Sunday, October 22, 2017

The Becomingness of God: Jonathan Edwards’s Metaphysics (Part III of IV)

The Becomingness of God: Jonathan Edwards’s Metaphysics (Part III of IV)

February 17, 2014 by · Leave a Comment 

Rev. John J. Bombaro
In the first two installments of this series, Rev. Bombaro discussed the theocentric metaphysics and aesthetics of Jonathan Edwards, one of colonial America's greatest preachers and scholars. Here, Bombaro juxtaposes the language of dispositions that Edwards uses to describe God with its Scholastic philosophical heritage, reminding us of Edwards's peculiar vantage point at the cusp of modernity.
Divine Comprehensiveness and Edwardsean Panentheism: The Formulation of Jonathan Edwards’s Theocentric Metaphysics (Part II of IV)

Divine Comprehensiveness and Edwardsean Panentheism: The Formulation of Jonathan Edwards’s Theocentric Metaphysics (Part II of IV)

December 23, 2013 by · Leave a Comment 

John J. Bombaro
Scholar and minister in colonial New England, driving force of the First Great Awakening, and finally president of Princeton University, Jonathan Edwards (1703-1758) was one of early America's most important intellectuals. In this second of four articles, Rev. John J. Bombaro takes us beyond the sermons and into a deep metaphysical panentheism and shows us how, in Edwards's theology, it is in God that we live and move and have our being.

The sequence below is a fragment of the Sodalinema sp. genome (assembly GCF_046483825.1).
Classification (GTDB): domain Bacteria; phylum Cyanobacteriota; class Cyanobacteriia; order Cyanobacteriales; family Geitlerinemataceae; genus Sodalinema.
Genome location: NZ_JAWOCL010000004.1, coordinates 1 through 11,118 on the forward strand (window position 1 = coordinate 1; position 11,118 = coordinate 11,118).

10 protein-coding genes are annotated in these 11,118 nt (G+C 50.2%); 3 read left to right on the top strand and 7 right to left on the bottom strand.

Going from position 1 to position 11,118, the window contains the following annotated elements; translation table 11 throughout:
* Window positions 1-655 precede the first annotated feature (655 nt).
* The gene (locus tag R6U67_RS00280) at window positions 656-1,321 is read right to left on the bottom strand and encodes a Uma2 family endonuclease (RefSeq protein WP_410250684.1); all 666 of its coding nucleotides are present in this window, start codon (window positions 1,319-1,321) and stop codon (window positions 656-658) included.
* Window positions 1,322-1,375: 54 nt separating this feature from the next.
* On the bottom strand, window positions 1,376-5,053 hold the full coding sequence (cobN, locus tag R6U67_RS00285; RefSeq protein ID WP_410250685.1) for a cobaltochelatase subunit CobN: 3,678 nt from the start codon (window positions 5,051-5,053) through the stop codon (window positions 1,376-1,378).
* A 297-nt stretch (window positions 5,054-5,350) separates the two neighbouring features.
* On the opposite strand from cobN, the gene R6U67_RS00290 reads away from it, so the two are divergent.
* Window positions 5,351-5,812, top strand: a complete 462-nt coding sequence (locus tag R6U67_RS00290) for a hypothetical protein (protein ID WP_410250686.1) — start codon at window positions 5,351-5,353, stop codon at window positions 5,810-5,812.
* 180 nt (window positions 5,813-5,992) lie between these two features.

The Hook of Truth

The Hook of Truth

January 26, 2010 by · 1 Comment 

Gerard Kreijen A review of Edmund Campion: A Life by Evelyn Waugh (Ignatius Press, 2005 [First published by Longmans, 1935]) That the undisputed master of dark humor and satire should have produced what is arguably the most compelling short biography of a saint to date is perhaps even more extraordinary than the claim that, today, both the biography and its author deserve close attention. Indeed, few means serve better to confront the hollow relativism of our age than turning to the conversion of Evelyn Waugh (1903-1966) and the life of Edmund Campion (1540-1581), the saintly subject of his 1935 book.